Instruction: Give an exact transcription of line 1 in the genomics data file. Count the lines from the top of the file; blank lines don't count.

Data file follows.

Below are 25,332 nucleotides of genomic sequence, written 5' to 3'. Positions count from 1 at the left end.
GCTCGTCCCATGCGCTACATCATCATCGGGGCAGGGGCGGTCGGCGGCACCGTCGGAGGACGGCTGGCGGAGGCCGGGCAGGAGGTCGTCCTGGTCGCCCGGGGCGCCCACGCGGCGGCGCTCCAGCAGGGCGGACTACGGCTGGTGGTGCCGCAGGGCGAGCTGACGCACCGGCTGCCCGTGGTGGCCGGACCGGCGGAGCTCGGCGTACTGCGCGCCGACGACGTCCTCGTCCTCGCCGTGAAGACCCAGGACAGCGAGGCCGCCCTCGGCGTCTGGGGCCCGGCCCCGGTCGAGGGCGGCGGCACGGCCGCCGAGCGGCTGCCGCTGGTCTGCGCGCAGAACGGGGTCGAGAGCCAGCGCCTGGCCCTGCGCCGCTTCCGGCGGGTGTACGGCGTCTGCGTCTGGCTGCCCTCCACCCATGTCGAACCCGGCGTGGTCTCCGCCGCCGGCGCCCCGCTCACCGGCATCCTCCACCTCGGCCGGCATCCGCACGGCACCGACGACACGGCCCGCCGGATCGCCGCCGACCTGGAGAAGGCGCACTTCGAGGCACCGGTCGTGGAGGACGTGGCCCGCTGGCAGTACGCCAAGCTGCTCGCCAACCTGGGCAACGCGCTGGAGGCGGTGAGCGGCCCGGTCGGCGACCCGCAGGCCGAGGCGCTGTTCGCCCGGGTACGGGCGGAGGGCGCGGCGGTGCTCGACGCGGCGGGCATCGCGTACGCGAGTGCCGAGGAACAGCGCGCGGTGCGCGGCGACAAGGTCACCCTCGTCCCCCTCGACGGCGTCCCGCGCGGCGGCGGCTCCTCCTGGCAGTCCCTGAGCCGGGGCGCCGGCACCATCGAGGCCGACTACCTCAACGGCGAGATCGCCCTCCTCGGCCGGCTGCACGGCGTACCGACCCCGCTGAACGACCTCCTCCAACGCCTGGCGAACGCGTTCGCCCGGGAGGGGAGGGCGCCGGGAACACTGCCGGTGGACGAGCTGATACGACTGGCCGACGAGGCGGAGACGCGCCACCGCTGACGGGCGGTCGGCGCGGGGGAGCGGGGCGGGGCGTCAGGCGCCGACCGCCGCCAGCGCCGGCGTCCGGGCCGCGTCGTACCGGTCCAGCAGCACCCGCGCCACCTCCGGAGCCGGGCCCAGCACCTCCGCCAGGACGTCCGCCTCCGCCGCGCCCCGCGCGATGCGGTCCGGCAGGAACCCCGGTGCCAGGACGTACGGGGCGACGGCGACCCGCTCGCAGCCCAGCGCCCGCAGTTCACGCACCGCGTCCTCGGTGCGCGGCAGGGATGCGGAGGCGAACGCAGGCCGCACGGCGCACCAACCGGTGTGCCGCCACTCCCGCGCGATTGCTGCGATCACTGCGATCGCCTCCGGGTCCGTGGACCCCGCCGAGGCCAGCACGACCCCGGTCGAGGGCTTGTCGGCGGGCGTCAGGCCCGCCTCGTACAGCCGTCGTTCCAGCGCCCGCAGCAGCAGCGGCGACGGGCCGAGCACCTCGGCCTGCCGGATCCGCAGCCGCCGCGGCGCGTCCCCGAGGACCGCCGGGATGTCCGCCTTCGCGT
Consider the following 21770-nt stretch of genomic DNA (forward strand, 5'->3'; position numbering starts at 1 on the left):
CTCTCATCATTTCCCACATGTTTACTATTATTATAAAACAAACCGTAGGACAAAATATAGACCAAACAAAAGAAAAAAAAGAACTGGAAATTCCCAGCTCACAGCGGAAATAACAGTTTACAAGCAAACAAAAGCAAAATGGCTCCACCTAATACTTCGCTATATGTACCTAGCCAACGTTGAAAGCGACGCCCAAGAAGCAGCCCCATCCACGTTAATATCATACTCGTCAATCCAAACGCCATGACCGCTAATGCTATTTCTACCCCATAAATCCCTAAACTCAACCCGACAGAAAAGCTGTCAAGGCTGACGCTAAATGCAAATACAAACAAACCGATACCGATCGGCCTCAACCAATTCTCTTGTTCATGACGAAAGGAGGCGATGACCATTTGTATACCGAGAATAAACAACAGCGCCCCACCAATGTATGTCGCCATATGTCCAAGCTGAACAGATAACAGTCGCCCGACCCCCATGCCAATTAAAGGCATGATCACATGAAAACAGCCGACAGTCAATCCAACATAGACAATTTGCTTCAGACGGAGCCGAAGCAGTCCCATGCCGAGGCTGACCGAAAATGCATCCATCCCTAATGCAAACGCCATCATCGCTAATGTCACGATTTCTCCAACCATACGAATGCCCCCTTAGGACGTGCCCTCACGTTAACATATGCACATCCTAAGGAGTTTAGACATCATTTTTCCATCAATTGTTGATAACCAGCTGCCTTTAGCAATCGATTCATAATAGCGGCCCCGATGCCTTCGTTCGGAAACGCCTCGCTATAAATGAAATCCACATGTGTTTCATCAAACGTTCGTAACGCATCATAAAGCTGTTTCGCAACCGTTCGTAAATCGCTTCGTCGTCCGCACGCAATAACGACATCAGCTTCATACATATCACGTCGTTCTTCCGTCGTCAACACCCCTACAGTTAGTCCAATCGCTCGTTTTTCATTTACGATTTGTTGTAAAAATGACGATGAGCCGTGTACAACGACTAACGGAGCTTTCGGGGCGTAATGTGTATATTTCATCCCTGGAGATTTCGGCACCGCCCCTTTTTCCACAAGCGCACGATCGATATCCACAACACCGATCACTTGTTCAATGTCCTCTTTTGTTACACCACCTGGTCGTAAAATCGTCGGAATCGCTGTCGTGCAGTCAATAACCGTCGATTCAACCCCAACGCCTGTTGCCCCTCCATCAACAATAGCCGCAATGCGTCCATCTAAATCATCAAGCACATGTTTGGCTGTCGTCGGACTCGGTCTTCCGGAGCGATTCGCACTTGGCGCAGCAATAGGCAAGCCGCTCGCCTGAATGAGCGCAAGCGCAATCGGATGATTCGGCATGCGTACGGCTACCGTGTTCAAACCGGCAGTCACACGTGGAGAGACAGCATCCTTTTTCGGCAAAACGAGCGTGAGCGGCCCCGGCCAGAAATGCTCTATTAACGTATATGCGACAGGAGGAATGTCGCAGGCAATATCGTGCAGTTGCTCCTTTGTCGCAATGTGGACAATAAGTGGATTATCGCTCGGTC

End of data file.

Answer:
Below are 25,332 nucleotides of genomic sequence, written 5' to 3'. Positions count from 1 at the left end.